Tamora Pierce’s ‘Mastiff’ And The History Of Social Change

Regular readers know I’m a total nut for Tamora Pierce’s books, particularly her Provost’s Dog series about a cop with magical informants working in a nascent law enforcement system in Corus, the capital city of the kingdom of Tortall she introduced in her first fantasy series, the Lioness books. So I couldn’t wait to get my hands on the conclusion to the trilogy, Mastiff, which came out last week. Spoilers to follow.

I was initially disappointed that the story, which sends Beka, Tunstall, Lady Sabine, and a mage named Farmer Cape on a wild chase across Tortall in search of the Crown Prince, who’s been kidnapped and hidden in a slave caravan, takes them so far from the Lower City of Corus and from the class politics of the city. But Mastiff may be the most stinging book Pierce has written about the impact of a rigid class structure on the psyches of ordinary individuals. Prior books looked at the impact of big institutions on the poor people of the lower city: what it means when law enforcement isn’t reliable, when alternative social welfare networks break down, when the monetary system fails. People Beka knows pay with their lives, and poverty drives people she knows mad, and to dreadful crimes of their own. Mastiff, by contrast, looks upwards from the very poor to the nobility who, angry at the loss of their privileges, stage a devastating rebellion against the crown.

And the book looks up to Tunstall who, despite the reassurances of Lady Sabine, and the reinforcement of Beka, can’t get past the fact that he and his lover are of different classes. His insistence that the relative differences in their statuses are important and substantive eats away at Lady Sabine. And ultimately, it leads him into the most devastating betrayal in any of Pierce’s novels. Tunstall turns traitor, throwing in with the noble rebellion for the promise of a barony that would set his mind at ease about marrying Sabine. His confrontation with Beka is heart-rending because his betrayal is so unnecessary, such a deep reversal of the principals and values by which he’s lived his life: it’s a product only of his inability to stop hearing the artificial arguments of a class system that’s interested only in its own perpetuation. In defeating her teacher, Beka proves that she’s surpassed him as a Dog, and as a person.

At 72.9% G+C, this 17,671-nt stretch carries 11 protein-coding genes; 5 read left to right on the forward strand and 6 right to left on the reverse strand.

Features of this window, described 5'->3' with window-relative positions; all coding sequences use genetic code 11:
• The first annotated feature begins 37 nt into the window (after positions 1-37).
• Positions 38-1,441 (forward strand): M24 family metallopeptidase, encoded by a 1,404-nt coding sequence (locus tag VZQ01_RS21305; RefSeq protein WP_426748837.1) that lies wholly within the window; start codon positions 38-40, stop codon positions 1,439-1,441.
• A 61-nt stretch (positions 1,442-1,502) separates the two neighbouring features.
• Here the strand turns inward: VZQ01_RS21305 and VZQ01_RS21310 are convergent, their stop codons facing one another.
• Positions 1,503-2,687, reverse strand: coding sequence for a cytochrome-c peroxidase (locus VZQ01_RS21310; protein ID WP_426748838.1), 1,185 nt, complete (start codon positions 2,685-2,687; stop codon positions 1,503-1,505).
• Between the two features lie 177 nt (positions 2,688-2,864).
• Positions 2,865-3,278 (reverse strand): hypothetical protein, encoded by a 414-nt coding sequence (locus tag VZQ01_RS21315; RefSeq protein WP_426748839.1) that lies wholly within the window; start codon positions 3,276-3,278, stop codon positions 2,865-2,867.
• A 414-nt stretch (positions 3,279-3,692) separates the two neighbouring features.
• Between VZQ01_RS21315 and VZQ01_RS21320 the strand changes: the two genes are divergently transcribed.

The trilogy also turns out to be a history of social change, of the dramatic events that lead to the abolition of slavery in Tortall. We get hints of it in early novels: Sabine’s introduced to us as one of a small faction of nobles who oppose slavery. Beka and her partners break up illegal slave markets. Parents who sell their children into slavery for profit lie and say their children are the victims of the Shadow Snake. A famine leads the poor to sell themselves into slavery. Even when the cases Beka and company are solving aren’t explicitly concerned with slavery, the existence of that option defines life in Tortall, it leaves open a poisonous alternative, it sets a dangerously low barrier for how far it’s possible to descend before anyone will save you from poverty, or yourself. That slavery’s a possibility leads people to take work that leads to their murder, to avoid bonding with their children, to avoid reaching for full citizenship.

And like in the United States, which moved to end slavery for strategic considerations as well as moral ones, Tortall’s king only ends slavery once he and his family have experienced some of the pain of it — and when he realizes the strategic implications of slavery. When Gareth is kidnapped, it’s not just that he gets whipped, and starved, and ordered around, and sees his friends die — he’s spelled so that his parents suffer along with him a striking reversal in a country where nobility insulates you from the consequences of your actions, from the systems that support your lifestyle, and from the cost it takes to maintain those systems. The king tells his people:

We read them, and we asked our son, whose life she saved, what he thought she would like. He said that she wanted the same thing that he did. And when he told us what became of other slaves, of their lives, we found ourselves disgusted. This is not the way people should live, in want and fear. No one deserves to be thrown away as refuse. All are equal in the Black God’s eyes. Throughout this, we have seen one thing over and over. Messages, armed men, and weapons have traveled this land with the slave caravans. Spies disguised as slaves have been found in the great houses of the realm. Our enemies used the slave trade to disguise their activities. Several of those found guilty held shares in the slave trade and used the caravans and their ability to buy and sell slaves to plant enemies everywhere, even here. And it was money from the trade that paid for this.

This is how change happens, slowly then all at once, for moral reasons and pragmatic ones because one alone is almost never enough to build the coalition you need. It takes time to implement, and it’s often flawed. That Pierce gets this, and expresses it so beautifully, is one of the reasons her novels are so compelling. Victories in her novels are never complete, they only take you to the next stage, but that doesn’t mean they’re not sweet.